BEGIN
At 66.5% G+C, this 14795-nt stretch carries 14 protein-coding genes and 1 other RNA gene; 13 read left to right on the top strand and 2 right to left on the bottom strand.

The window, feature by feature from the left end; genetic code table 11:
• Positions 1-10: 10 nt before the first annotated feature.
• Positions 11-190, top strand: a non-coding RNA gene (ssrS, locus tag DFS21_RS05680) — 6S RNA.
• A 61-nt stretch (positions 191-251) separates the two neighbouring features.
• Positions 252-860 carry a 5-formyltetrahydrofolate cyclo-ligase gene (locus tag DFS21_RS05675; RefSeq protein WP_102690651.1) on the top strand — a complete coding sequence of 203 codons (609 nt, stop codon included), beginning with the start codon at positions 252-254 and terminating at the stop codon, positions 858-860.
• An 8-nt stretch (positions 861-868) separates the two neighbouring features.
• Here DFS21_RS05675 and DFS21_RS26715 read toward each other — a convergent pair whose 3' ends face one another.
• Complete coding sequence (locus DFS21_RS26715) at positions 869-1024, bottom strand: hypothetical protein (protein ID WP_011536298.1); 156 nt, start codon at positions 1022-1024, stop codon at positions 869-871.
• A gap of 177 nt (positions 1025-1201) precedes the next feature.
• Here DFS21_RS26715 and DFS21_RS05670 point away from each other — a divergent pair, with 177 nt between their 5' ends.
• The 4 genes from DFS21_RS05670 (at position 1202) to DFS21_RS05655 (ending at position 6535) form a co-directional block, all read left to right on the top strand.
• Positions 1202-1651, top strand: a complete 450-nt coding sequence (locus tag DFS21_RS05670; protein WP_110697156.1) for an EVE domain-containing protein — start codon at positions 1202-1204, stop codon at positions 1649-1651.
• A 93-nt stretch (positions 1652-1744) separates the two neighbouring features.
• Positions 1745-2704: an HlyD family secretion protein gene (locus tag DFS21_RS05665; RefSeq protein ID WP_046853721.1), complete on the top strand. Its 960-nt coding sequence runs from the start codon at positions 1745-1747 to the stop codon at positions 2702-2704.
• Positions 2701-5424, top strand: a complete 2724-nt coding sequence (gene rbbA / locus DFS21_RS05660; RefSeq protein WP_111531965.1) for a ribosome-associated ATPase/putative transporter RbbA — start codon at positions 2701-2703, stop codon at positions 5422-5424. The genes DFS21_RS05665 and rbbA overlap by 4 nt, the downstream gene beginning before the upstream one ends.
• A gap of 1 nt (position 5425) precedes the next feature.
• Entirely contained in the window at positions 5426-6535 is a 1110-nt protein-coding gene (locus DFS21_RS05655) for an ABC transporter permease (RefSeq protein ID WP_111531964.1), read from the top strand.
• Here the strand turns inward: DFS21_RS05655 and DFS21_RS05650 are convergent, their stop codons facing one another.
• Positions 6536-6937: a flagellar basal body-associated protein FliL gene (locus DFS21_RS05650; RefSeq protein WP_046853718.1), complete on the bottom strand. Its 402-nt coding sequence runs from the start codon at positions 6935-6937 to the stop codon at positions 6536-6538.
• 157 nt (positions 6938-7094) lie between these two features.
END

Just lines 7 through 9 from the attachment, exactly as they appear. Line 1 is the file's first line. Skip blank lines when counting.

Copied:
• An 8-nt stretch (positions 861-868) separates the two neighbouring features.
• Here DFS21_RS05675 and DFS21_RS26715 read toward each other — a convergent pair whose 3' ends face one another.
• Complete coding sequence (locus DFS21_RS26715) at positions 869-1024, bottom strand: hypothetical protein (protein ID WP_011536298.1); 156 nt, start codon at positions 1022-1024, stop codon at positions 869-871.